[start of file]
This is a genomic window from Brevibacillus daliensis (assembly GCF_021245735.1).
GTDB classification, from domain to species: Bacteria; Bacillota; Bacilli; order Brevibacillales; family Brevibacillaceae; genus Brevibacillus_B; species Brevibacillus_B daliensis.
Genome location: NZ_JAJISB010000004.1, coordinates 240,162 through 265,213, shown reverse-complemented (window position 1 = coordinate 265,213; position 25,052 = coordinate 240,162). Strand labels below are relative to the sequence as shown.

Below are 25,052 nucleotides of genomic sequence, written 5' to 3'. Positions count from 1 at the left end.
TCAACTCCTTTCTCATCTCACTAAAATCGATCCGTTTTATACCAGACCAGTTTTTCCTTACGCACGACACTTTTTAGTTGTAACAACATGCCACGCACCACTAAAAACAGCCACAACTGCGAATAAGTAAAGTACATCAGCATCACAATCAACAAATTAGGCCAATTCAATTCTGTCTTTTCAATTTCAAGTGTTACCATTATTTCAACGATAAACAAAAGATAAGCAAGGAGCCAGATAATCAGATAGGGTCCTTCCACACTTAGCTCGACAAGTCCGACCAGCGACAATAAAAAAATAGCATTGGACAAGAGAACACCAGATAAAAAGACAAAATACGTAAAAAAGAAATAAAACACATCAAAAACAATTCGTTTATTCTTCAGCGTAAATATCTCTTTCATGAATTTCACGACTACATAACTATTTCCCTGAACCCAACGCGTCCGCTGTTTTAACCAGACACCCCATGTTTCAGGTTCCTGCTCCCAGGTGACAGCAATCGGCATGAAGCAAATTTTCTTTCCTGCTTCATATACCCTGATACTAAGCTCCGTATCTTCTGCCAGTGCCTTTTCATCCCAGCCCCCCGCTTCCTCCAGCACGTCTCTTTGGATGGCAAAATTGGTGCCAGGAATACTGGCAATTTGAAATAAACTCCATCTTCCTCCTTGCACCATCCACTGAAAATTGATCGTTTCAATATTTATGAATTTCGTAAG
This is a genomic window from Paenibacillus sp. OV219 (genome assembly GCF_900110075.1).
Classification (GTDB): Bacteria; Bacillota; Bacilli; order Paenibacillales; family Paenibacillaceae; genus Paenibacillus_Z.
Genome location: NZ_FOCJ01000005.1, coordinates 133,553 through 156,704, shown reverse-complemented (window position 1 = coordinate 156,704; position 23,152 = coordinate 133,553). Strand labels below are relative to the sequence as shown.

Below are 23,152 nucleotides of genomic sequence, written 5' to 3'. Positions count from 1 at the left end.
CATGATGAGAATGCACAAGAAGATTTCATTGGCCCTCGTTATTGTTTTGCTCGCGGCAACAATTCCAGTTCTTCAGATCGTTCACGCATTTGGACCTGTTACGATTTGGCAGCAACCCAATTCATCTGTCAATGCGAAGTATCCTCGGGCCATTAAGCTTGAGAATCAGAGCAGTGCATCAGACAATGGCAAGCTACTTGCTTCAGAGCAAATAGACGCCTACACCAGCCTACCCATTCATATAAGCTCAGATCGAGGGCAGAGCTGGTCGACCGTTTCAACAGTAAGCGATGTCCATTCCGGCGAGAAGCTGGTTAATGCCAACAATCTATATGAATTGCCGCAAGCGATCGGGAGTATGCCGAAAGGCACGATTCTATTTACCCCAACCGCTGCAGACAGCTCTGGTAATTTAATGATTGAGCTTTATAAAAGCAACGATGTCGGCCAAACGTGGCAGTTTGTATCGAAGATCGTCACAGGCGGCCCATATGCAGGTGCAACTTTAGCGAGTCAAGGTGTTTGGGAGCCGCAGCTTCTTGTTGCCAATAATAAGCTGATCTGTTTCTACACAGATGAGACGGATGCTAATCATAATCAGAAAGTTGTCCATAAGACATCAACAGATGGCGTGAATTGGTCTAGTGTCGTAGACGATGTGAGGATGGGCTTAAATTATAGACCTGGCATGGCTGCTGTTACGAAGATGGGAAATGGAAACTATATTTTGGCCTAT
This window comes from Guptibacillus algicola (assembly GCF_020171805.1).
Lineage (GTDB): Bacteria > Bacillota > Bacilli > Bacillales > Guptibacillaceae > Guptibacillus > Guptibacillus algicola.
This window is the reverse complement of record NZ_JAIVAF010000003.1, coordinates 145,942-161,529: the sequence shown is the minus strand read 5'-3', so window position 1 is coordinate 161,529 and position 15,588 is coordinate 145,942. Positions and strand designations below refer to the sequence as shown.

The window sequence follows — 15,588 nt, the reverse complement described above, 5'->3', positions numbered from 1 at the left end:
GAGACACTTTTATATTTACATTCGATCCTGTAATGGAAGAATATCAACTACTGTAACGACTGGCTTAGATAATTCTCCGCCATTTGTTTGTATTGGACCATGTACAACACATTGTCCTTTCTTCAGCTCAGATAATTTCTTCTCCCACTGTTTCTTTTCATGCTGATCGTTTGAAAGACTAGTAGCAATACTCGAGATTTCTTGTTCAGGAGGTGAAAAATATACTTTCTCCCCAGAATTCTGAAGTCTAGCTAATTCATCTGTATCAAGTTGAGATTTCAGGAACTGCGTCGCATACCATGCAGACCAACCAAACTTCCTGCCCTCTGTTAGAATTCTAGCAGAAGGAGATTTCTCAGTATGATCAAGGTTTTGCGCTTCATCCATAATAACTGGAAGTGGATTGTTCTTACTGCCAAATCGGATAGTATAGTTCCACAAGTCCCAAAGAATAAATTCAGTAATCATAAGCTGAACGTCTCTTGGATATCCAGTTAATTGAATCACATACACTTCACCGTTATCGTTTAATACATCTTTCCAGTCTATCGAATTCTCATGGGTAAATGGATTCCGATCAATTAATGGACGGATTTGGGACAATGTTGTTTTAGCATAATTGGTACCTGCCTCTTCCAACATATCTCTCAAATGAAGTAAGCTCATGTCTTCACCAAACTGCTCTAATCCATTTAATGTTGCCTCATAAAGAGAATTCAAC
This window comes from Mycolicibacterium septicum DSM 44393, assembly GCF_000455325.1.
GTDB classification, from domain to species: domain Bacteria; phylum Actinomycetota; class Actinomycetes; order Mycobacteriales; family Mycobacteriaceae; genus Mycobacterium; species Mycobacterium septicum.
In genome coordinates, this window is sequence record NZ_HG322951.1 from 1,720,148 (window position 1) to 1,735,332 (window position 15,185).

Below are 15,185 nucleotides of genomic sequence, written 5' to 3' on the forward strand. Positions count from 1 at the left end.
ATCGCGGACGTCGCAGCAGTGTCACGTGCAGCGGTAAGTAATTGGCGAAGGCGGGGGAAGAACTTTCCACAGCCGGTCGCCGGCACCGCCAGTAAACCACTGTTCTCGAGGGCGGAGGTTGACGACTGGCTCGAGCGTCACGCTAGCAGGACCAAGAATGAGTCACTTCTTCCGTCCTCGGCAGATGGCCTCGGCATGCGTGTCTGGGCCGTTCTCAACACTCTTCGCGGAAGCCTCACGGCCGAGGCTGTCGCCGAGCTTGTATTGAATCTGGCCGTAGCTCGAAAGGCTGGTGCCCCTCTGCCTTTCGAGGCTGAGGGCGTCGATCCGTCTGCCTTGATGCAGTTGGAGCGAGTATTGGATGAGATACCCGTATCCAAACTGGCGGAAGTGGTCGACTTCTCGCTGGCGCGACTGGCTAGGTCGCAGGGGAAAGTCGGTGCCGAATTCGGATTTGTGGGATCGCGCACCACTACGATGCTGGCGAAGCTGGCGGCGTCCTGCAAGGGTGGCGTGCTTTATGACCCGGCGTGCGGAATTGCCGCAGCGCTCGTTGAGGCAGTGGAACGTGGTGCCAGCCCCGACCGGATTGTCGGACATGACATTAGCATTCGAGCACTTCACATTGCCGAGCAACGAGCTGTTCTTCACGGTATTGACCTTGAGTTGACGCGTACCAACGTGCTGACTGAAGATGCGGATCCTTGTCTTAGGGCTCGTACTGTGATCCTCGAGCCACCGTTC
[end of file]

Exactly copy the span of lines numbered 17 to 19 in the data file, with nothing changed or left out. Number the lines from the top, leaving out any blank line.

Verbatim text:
GTDB classification, from domain to species: domain Bacteria; phylum Actinomycetota; class Actinomycetes; order Mycobacteriales; family Mycobacteriaceae; genus Mycobacterium; species Mycobacterium septicum.
In genome coordinates, this window is sequence record NZ_HG322951.1 from 1,720,148 (window position 1) to 1,735,332 (window position 15,185).

Below are 15,185 nucleotides of genomic sequence, written 5' to 3' on the forward strand. Positions count from 1 at the left end.